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fopen() read/write/create/append brokenness

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It's amazing how long fopen() has managed to be around while still having confusing behavior.

The big culprit in my mind is the "a+" mode, which really ought to do the thing I want, which is to open the file read/write, creating it if it doesn't exist, and sure, go ahead and put the file pointer at the end, whatever.  But it has a bizarre behavior of always appending, as if it were fseek()ing to the end just before every write.

"w+" mode would still work fine for that purpose, but it insists on wiping out the file right when it's opened.

And even "r+" mode would work fine, except that it won't create the file if it doesn't exist.

So none of the three available read/write modes do what I figure must be the most common thing, which is to open the file read/write, creating it if it doesn't exist, and not wiping out all the contents.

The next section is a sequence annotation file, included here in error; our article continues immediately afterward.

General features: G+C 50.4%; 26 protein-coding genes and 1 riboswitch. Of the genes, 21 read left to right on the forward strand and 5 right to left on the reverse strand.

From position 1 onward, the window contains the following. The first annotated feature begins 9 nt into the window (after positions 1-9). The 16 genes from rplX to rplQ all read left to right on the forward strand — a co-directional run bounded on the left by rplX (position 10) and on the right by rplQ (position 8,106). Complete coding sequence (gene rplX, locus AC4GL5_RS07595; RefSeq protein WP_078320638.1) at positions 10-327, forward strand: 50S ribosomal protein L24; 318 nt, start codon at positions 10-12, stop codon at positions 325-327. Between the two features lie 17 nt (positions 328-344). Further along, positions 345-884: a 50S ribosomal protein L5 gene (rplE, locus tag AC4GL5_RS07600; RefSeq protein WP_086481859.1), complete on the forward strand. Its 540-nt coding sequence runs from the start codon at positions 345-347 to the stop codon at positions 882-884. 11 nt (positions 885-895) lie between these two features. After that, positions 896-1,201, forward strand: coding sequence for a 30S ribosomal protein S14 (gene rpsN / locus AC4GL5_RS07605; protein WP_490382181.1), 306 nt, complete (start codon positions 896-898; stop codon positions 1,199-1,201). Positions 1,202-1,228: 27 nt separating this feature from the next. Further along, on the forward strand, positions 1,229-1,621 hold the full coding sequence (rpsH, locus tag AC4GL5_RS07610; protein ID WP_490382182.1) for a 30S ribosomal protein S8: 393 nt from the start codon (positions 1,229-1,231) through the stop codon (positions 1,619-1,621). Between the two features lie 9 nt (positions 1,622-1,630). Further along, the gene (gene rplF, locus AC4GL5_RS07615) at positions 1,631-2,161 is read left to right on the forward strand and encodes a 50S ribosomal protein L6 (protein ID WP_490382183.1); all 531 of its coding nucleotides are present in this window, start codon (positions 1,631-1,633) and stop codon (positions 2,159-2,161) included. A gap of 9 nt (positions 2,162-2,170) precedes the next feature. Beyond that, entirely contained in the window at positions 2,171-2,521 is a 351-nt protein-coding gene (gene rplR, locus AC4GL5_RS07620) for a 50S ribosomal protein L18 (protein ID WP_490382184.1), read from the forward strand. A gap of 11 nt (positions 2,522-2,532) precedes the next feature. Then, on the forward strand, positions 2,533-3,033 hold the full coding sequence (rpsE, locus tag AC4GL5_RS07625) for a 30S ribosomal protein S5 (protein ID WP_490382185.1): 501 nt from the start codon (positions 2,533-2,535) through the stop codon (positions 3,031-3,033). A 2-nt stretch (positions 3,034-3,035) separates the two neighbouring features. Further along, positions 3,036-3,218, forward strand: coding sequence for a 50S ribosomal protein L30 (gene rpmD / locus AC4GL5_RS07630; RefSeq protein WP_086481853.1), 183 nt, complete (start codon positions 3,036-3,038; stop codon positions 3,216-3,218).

I'm not even mad at the original authors for omitting that case.  I'm just amazed that nobody has added a mode for that, and that many docs don't go out of their way to mention the funky "a+" behavior.

So, here in 2014, we still have to do things like:

FILE *f = fopen("foo", "r+");
if (f == NULL) {
  f = fopen("foo", "w+");
  if (f == NULL) {
    return FAIL;
  }
}

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